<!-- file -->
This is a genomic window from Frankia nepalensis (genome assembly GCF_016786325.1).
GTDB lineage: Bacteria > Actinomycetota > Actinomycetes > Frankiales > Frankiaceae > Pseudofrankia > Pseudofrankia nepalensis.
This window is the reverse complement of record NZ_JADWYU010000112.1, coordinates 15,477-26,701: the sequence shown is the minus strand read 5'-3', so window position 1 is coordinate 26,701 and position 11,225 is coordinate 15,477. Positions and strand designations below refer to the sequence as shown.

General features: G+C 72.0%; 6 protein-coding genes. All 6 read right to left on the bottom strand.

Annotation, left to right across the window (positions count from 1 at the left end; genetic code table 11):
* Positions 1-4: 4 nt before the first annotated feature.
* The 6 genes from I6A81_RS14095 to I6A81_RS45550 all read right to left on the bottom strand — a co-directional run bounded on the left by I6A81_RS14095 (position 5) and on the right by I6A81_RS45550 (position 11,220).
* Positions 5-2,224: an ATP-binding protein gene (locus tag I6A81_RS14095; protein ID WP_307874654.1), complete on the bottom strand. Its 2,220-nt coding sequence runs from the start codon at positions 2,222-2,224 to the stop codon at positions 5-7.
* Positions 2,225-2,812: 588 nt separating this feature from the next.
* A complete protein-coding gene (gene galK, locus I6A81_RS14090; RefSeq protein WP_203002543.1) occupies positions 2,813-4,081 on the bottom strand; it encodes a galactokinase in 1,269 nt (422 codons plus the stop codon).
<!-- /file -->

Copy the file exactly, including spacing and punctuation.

This is a genomic window from Frankia nepalensis (genome assembly GCF_016786325.1).
GTDB lineage: Bacteria > Actinomycetota > Actinomycetes > Frankiales > Frankiaceae > Pseudofrankia > Pseudofrankia nepalensis.
This window is the reverse complement of record NZ_JADWYU010000112.1, coordinates 15,477-26,701: the sequence shown is the minus strand read 5'-3', so window position 1 is coordinate 26,701 and position 11,225 is coordinate 15,477. Positions and strand designations below refer to the sequence as shown.

General features: G+C 72.0%; 6 protein-coding genes. All 6 read right to left on the bottom strand.

Annotation, left to right across the window (positions count from 1 at the left end; genetic code table 11):
* Positions 1-4: 4 nt before the first annotated feature.
* The 6 genes from I6A81_RS14095 to I6A81_RS45550 all read right to left on the bottom strand — a co-directional run bounded on the left by I6A81_RS14095 (position 5) and on the right by I6A81_RS45550 (position 11,220).
* Positions 5-2,224: an ATP-binding protein gene (locus tag I6A81_RS14095; protein ID WP_307874654.1), complete on the bottom strand. Its 2,220-nt coding sequence runs from the start codon at positions 2,222-2,224 to the stop codon at positions 5-7.
* Positions 2,225-2,812: 588 nt separating this feature from the next.
* A complete protein-coding gene (gene galK, locus I6A81_RS14090; RefSeq protein WP_203002543.1) occupies positions 2,813-4,081 on the bottom strand; it encodes a galactokinase in 1,269 nt (422 codons plus the stop codon).